‘Night Court’ review: The new ‘Night Court’ keeps it old school
John Larroquette finds the groove, while the rest of “Night Court” squanders its promising premise by playing it safe.
“Night Court,” which ran for nine seasons from 1984 to 1992 on NBC, was a sitcom that relied heavily on its first syllable. Set on the night shift at Manhattan Municipal Court, seven-time Emmy-winning creator Reinhold Weege’s film is built on the flexible foundation often favored in the TV era, when seasons ran 22-24 episodes a year. New cases appeared quickly and funny: some episodes focused on a single subject, while others ran through several at the same time, shifting the focus to the people in the court. Both choices brought out plenty of weirdos, wrongly accused and random denizens of the night for Judge Harry Stone (played by the late Harry Anderson) to encourage or punish, as often based on his own idiosyncratic instincts as the arguments of some. defense attorneys (Markie Post as Christine Sullivan was the longest-running, starting in Season 3) and a steadfast prosecutor: Dan Fielding, played by John Larroquette.
Whether the gang decided that an all-knowing, red-suited trespasser could be Santa or they were just trying to clear a busy hill, “Night Court” could always count on its surroundings to stir things up – even if the jokes were telegraphed. the beats are tired and the characters are helpless. Great situation with sporadic comedy if you like. But “Night Court” can also rely on Larroquette — who won four of those seven Emmys himself (and could have won more had he not withdrawn from consideration) — and all of the above is true of the new “Night Court.” also to too. Even with a revamped cast, a refined dynamic, and a constant reassessment of the American justice system, the NBC comedy remains the same as ever: It’s just fine.
Developed by Dan Rubin, “Night Court” 2023 (or Season 10, or whatever you want to call it) starts off similarly to the original pilot. A new young judge holds the gavel and is as bright-eyed and bushy-tailed as they come. Judge Abby Stone (played by Melissa Rauch, who also serves as an executive producer) is Harry’s daughter, who is eager to follow in her father’s soft-soled footsteps, but not everyone sees sunshine and rainbows on the shift after midnight. Neil (Kapil Talwalkar) is the impatient clerk, Olivia (India de Beaufort) is the ambitious administrative assistant, and Donna “Gurgs” Gurganous (Lacretta) takes her job as a baliff too seriously to tolerate fooling around.
Jordin Althaus/NBC/Warner Bros. Television
Still, folly is what confronts her when Abby insists on testing a candidate’s psychic abilities, and even her shrewd assessment proves too much for the public defender. He quits on the spot and sends Abby on a mission that, unlike her father, is both sweet and not really her job. (There are too many shows where a judge plays the role of lawyer, and the OG “Night Court” is as guilty as anyone of fueling such misconceptions.) They want to bring back Dan Fielding, only he didn’t play the prosecutor in previous decades, but as a protection designated by the state.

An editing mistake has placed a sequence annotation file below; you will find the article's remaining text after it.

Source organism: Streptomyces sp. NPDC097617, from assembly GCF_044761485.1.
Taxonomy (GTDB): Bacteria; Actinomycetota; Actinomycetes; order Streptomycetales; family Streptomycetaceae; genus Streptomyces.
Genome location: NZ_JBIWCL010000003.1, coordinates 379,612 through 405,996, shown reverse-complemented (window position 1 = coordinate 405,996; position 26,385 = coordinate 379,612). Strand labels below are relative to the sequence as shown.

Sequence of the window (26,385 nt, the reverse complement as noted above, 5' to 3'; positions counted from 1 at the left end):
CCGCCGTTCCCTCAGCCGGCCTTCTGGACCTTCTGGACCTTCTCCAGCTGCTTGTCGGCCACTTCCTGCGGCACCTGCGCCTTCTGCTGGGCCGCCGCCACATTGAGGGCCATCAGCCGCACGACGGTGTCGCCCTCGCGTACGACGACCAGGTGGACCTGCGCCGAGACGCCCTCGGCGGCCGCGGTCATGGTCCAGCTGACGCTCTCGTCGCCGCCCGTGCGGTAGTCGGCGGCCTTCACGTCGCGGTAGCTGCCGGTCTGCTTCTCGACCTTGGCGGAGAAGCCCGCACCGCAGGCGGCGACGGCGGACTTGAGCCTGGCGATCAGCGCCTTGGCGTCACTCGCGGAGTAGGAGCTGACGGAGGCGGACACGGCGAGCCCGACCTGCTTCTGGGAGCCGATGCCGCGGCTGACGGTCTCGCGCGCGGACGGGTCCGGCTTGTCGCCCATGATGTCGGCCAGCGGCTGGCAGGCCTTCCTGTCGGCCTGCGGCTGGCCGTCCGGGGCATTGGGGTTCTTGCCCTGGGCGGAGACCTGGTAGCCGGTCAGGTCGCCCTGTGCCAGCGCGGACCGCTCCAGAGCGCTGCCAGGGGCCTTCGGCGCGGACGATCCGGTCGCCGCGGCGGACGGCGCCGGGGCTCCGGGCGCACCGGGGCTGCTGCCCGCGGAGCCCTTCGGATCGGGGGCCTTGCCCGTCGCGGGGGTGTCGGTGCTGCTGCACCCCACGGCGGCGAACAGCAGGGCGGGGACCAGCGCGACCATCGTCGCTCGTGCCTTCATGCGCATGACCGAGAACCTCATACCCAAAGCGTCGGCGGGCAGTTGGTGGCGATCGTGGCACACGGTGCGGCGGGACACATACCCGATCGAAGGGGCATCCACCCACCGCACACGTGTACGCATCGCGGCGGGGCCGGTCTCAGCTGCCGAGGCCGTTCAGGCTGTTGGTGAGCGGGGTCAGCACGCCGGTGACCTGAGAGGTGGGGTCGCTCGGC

This shift represents the first smart rearrangement of the series. Dan is still Dan: a front-facing roller whose heart isn’t gold, but it might be bronze with a yellow coating. But he is no longer the hound of his youth. “You live, you love, and you lose—big—so you close your heart,” Dan writes of his lonely life after Season 9. Dan doesn’t date, let alone chase skirts, so the “upper-middle-class white guy” (as a prospective mate calls him) is far more inviting than the horny old man he could have become. It’s also fitting for his role reversal as a lawyer who has to believe in people rather than expect the worst, and “Night Court” takes the time to bring out Dan’s inner teddy bear.
Larroquette remains an exemplary talent. He plays his character gracefully, making it easy for seasoned fans to buy into the changes, and even easier for newcomers to get behind the once outrageous womanizer. His comedic timing remains sharp and his softer moments even more poignant. Unfortunately, the rest of the courtroom can’t keep up. Abby is a neutral presence: perfectly capable of getting the job done, but rarely adding anything substantial to the mix. Gurgs steals all the punch lines, but never really comes together beyond a soulful presence. And Neil is a total mess: in one episode, he’s so inept at dating that he relies on a 12-year-old’s advice (while stretching this joke for 22 excruciating minutes); in another, she claims “my job is to be good around moms.” But how can that be true if it’s impossible to imagine him on a single successful date?
Through six episodes, “Night Court” doesn’t try to reinvent the wheel. The humor is accessible, the characters are broad, and the messages are open. Yes, the show makes a half-hearted attempt to address the shift in perception “unusual” judges in episode 2, “Only Tuesday” and the damaged public appearance of the court (in episode 4, “Justice Buddies”), but no wrestling actually takes place; for all the acknowledgment of modern sensibilities (“Paw Patrol” is copaganda!) there is a convulsion-inducing banality. (Judge Abby has the nerve to admit that she’s “not anti-protest.”) Old fans may be content to see Larroquette again, and she may win over new fans — but the latter group won’t stick with it. an all too familiar old school reboot. There is too much order in this “Night Court,” which never gets as weird or wild as its premise demands, so its relevance is all too easily dismissed.
“Night Court” premieres Tuesday, Jan. 17 at 8 p.m. on NBC. New episodes are released weekly.
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